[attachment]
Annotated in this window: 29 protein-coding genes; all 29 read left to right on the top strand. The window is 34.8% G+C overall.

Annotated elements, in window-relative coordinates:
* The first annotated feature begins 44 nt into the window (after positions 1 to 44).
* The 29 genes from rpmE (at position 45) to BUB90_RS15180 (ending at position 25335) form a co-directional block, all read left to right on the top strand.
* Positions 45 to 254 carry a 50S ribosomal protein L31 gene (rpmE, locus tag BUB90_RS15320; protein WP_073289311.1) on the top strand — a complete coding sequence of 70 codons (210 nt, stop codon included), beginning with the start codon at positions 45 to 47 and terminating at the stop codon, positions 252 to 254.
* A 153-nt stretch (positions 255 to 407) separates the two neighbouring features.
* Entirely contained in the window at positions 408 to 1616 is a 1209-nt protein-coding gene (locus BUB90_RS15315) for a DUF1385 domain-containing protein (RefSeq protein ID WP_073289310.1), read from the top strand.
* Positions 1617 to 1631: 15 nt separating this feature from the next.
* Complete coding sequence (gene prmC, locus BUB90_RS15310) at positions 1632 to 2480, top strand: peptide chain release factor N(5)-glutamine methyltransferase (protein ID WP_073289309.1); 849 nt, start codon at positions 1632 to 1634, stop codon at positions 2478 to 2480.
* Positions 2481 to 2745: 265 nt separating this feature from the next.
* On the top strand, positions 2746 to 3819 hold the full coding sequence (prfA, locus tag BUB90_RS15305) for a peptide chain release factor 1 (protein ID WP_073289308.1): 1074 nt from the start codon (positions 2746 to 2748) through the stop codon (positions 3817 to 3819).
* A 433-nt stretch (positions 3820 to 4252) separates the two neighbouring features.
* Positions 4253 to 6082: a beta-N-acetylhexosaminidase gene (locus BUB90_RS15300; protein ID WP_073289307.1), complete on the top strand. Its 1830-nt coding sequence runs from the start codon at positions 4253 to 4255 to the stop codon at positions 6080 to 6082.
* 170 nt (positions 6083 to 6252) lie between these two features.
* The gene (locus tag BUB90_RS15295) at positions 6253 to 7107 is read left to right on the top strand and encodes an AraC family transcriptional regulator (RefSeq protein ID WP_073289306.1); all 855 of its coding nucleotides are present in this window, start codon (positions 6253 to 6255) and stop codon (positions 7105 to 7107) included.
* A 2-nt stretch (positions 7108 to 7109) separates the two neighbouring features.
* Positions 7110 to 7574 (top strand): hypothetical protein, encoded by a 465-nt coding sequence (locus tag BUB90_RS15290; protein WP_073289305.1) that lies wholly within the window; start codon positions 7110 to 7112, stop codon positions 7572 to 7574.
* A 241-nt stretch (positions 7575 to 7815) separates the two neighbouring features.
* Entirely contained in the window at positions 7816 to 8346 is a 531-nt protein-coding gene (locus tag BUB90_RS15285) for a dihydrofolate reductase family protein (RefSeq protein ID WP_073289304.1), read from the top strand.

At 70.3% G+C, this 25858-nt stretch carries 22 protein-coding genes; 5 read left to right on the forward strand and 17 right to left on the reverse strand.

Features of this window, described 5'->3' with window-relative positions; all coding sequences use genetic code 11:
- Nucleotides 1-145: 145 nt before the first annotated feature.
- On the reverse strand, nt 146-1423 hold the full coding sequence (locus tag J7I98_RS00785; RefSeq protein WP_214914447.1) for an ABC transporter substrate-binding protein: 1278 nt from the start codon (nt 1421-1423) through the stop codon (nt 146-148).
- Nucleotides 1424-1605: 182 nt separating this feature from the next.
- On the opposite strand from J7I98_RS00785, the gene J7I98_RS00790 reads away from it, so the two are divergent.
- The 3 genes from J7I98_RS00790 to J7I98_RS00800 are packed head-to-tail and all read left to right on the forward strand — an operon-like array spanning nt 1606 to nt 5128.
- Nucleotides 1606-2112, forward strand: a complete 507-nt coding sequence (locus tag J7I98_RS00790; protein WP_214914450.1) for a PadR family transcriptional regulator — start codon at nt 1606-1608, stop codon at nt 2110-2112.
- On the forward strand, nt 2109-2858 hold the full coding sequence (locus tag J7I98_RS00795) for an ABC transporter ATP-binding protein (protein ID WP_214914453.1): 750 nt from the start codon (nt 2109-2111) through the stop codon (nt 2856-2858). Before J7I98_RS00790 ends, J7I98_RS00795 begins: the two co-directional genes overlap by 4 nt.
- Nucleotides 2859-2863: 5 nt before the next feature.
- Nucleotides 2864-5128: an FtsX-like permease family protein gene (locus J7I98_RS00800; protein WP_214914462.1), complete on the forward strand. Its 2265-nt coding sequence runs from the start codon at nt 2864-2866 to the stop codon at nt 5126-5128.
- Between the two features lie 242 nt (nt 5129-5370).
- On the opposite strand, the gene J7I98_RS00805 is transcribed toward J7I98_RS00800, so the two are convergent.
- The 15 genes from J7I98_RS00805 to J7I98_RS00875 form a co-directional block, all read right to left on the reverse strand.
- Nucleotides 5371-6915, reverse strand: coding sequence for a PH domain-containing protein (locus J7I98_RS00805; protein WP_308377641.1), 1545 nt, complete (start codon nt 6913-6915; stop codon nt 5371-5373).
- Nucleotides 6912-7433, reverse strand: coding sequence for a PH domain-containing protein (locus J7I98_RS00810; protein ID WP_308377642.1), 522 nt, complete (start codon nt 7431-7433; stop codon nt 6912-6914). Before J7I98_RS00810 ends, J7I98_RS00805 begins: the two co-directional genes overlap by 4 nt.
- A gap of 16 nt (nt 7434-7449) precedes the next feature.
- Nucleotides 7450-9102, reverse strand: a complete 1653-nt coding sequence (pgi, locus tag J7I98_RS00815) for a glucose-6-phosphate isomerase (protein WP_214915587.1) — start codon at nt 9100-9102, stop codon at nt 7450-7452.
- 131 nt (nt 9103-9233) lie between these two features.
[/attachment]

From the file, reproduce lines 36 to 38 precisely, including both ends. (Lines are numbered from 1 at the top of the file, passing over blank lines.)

- A gap of 16 nt (nt 7434-7449) precedes the next feature.
- Nucleotides 7450-9102, reverse strand: a complete 1653-nt coding sequence (pgi, locus tag J7I98_RS00815) for a glucose-6-phosphate isomerase (protein WP_214915587.1) — start codon at nt 9100-9102, stop codon at nt 7450-7452.
- 131 nt (nt 9103-9233) lie between these two features.